So, after loading up the equipment, Wayne and the rest of his group left in their two cars at approximately a quarter to four that morning leaving Dave Milner and myself tired, but relatively comfortable, downstairs. Dave covered himself with blankets on a tattered settee and fell into a light sleep, probably relived no longer to be expected to try to sleep in the cold Bishop’s Room upstairs. I curled up on another sofa; cold and “sleepless” but hugging the warmth of the small calor gas fire.
Laying there in the dim light, my eyes absorbing the numerous strange objects and ornaments that cluttered the room, I suddenly became aware that something seemed “different”. I didn’t know what it was; only that there was just something ‘different’ in the room.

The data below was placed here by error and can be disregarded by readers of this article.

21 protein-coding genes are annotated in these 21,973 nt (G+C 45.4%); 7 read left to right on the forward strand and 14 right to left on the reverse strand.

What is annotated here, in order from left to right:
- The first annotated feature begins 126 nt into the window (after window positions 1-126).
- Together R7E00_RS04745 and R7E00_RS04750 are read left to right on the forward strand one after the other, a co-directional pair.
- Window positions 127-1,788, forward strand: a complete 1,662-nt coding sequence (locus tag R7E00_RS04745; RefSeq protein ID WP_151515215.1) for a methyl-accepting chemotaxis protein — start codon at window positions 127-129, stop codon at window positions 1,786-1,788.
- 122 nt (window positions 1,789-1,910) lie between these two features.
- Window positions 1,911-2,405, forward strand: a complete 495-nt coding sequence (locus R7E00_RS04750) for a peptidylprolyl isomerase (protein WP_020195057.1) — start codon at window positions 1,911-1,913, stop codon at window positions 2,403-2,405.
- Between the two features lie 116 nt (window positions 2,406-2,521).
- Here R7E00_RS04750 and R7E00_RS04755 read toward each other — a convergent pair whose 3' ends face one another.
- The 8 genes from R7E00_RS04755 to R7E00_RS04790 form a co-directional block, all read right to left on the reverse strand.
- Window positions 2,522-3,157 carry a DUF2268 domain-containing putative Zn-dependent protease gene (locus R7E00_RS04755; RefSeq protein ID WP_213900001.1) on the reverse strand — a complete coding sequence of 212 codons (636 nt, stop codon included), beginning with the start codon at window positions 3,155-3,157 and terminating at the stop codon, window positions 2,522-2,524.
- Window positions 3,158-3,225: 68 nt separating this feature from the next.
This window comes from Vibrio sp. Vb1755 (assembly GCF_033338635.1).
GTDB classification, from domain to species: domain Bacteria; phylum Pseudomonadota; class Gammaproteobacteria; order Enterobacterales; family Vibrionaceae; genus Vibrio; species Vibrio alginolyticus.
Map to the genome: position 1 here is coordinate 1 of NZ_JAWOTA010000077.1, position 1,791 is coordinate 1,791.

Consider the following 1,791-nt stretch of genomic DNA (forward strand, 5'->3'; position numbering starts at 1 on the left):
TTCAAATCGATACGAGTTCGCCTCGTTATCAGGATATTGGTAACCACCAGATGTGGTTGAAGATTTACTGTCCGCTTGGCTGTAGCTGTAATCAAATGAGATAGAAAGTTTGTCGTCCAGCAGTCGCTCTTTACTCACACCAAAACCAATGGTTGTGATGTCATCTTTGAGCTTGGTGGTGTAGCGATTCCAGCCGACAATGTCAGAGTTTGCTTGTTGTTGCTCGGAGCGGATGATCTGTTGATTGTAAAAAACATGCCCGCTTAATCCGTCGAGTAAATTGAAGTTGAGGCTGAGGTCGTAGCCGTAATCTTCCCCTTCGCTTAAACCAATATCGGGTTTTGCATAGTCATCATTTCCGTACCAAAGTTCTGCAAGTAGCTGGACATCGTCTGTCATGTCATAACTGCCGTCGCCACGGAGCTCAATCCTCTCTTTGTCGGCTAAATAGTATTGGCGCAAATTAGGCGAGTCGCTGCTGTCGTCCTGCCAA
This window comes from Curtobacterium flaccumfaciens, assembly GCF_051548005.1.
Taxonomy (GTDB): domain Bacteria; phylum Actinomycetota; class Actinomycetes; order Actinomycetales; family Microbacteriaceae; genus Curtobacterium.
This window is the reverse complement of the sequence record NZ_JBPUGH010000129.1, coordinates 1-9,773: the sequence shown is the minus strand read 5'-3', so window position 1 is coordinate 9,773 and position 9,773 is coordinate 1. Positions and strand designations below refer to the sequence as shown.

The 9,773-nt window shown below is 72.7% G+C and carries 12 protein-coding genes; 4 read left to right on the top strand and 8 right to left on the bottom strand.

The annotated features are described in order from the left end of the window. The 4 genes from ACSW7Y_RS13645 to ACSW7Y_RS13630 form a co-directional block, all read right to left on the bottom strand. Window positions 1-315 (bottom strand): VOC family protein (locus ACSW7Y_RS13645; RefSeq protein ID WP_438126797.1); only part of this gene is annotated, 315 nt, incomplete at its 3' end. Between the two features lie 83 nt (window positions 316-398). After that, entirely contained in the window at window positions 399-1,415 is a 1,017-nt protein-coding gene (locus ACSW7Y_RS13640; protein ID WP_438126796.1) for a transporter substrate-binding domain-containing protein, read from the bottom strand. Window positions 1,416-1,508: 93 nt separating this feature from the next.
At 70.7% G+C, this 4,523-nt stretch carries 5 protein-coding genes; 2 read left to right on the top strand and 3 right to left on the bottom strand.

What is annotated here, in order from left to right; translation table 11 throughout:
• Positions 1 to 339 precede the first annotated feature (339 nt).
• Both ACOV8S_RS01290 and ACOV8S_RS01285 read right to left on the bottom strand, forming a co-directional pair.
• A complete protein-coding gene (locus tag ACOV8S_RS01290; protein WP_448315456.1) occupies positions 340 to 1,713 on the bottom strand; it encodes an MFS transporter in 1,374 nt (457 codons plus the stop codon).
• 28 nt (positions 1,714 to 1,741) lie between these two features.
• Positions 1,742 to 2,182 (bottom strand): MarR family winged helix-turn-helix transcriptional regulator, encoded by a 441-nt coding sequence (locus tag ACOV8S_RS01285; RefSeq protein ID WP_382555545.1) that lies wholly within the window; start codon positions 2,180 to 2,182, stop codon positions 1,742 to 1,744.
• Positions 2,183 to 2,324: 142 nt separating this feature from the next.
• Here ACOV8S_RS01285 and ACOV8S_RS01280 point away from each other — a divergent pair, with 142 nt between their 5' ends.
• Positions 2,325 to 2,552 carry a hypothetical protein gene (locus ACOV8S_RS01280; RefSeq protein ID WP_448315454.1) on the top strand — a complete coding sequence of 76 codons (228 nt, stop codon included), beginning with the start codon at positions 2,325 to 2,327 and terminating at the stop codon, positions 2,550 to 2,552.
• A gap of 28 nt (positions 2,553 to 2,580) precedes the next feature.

I had been idly watching an old grandfather-clock; not so much consciously, but because it commanded my line of vision on the wall opposite and it had almost an hypnotic effect in the undisturbed stillness. An orange glow reflected from the light of the gas fire, which by itself, seemed to reflect unreal images in a semi-real environment. You could see the light move across the yellowed glass; strange images, I thought, yet consoled by the fact the cause was only a gas container. It would have been easy to let imagination to wander in the confines of the Inn; but it was more an hypnotic effect, like fleeting illusions that seemed to be trying to defy reality.